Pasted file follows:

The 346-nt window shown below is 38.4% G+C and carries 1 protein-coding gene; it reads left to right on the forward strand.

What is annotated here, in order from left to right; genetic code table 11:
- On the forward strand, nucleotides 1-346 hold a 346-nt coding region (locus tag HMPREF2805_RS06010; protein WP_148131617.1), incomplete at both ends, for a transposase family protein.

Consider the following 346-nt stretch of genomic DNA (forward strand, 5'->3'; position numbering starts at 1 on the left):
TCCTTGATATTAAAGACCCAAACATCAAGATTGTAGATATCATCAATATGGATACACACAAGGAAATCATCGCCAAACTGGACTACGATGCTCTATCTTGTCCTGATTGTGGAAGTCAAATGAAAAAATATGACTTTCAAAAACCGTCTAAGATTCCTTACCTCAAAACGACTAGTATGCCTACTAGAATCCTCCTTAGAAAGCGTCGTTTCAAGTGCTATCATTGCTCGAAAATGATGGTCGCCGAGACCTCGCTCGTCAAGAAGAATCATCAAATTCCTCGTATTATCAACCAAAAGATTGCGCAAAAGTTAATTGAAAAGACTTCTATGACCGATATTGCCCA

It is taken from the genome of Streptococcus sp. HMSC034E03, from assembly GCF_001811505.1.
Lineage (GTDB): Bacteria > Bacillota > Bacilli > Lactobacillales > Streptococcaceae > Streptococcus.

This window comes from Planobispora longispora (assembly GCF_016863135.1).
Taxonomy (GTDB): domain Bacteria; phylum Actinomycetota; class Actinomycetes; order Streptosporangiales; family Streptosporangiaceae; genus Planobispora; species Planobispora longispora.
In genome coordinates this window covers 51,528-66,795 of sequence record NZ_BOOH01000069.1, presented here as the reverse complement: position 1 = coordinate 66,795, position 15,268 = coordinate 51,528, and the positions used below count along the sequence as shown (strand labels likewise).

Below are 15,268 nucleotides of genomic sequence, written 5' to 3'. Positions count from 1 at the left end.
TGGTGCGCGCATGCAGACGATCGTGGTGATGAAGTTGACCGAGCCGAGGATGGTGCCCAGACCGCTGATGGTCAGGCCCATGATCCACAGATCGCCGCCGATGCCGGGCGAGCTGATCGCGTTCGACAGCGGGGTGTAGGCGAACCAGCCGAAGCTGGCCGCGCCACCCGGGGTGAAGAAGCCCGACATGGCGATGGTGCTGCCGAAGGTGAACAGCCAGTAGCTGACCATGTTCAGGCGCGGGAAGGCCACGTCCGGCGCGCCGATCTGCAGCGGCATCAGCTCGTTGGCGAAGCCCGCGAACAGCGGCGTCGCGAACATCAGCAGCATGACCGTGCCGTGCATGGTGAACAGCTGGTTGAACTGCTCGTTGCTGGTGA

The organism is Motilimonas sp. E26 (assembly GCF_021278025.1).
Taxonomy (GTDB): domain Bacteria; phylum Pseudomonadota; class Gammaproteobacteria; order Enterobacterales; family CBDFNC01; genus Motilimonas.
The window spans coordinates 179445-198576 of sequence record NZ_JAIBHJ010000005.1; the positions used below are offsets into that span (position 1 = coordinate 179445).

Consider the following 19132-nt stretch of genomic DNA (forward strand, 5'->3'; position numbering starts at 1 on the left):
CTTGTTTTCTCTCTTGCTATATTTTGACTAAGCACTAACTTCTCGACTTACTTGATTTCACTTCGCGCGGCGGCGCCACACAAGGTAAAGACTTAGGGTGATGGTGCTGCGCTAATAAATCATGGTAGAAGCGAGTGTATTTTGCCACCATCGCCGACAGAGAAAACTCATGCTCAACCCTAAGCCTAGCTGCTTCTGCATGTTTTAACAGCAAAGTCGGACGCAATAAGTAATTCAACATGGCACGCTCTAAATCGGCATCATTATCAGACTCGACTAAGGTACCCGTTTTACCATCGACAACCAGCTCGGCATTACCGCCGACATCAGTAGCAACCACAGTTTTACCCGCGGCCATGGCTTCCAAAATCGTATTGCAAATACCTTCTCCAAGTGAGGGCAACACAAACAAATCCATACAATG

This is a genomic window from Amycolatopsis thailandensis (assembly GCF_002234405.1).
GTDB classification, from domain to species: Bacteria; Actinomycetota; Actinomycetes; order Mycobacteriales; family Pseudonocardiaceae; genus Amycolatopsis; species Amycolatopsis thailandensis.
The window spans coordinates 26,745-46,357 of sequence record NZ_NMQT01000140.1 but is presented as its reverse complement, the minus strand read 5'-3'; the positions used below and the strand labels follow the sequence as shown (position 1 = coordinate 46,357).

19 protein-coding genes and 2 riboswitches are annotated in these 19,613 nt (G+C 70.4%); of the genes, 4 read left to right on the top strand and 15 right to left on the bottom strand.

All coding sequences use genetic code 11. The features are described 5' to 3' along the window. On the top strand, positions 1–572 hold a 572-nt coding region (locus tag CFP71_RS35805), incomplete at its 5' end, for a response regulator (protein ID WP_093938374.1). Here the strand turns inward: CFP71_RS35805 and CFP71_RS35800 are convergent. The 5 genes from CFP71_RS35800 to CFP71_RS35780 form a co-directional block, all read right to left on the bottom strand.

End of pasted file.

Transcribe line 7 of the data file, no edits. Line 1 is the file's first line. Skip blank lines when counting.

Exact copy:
Lineage (GTDB): Bacteria > Bacillota > Bacilli > Lactobacillales > Streptococcaceae > Streptococcus.